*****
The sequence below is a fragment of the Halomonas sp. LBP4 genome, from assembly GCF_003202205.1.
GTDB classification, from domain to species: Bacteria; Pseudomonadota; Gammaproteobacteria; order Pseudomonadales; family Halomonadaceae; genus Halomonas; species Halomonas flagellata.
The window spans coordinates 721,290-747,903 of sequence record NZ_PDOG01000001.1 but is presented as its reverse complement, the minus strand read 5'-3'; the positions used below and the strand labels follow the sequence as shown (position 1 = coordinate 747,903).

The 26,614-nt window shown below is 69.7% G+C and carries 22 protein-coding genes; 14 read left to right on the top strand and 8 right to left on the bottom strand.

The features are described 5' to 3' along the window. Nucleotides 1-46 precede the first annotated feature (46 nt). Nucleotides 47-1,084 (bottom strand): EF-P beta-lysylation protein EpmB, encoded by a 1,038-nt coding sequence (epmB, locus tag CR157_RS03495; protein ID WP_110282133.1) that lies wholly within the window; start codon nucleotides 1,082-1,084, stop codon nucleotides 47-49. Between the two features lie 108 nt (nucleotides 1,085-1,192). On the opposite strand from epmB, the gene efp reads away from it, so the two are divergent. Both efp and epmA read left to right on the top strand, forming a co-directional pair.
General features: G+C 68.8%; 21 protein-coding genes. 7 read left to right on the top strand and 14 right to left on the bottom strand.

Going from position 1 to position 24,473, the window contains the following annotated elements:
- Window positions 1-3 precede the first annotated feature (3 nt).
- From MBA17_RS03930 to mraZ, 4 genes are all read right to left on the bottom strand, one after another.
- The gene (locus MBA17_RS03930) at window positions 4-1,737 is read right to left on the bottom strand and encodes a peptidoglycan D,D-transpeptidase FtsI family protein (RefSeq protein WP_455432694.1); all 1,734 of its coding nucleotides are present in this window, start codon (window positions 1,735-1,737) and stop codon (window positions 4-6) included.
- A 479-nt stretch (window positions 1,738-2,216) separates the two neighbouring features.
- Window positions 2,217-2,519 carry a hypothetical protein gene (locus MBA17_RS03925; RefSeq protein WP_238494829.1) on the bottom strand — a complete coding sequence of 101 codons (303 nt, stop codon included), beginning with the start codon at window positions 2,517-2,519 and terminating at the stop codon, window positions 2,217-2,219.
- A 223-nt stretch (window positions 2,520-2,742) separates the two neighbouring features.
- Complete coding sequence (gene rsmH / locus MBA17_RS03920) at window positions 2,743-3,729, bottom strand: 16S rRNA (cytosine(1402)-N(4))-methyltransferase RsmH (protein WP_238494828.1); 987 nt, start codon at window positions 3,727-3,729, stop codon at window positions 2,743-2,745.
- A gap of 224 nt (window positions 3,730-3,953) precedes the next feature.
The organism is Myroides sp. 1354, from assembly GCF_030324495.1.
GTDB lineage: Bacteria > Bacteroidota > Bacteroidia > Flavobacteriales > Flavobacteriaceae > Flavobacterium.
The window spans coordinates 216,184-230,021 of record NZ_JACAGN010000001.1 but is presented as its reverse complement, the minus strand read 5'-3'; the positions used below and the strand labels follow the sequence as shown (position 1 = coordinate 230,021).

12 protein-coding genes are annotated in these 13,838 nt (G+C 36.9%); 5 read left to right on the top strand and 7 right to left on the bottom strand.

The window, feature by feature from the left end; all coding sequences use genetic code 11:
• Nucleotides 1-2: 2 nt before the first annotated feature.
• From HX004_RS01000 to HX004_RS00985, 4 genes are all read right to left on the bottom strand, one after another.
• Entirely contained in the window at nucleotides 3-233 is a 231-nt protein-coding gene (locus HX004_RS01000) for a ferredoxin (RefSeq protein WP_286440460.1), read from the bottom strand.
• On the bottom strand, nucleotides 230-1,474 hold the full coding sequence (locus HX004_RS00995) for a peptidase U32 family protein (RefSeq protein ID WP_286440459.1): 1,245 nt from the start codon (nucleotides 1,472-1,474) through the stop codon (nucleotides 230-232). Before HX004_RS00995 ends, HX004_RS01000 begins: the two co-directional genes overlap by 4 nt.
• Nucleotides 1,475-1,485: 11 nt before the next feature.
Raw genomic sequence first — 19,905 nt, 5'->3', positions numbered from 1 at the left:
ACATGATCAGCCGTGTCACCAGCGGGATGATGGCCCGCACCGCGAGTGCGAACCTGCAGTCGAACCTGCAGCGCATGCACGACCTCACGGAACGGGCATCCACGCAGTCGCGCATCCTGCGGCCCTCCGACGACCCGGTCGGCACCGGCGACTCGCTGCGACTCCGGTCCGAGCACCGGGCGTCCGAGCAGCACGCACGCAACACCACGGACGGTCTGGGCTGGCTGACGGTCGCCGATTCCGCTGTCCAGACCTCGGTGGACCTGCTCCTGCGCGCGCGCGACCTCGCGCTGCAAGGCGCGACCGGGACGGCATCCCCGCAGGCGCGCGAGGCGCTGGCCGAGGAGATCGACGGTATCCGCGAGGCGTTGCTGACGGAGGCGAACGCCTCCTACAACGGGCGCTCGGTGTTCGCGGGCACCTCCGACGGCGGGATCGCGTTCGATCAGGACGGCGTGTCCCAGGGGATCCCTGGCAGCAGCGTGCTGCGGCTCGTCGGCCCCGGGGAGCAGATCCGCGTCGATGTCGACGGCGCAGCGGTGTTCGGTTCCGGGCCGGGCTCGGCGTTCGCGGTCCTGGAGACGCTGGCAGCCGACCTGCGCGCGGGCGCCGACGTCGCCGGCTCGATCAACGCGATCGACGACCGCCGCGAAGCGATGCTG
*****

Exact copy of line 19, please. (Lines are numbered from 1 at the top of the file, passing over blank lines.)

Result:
12 protein-coding genes are annotated in these 13,838 nt (G+C 36.9%); 5 read left to right on the top strand and 7 right to left on the bottom strand.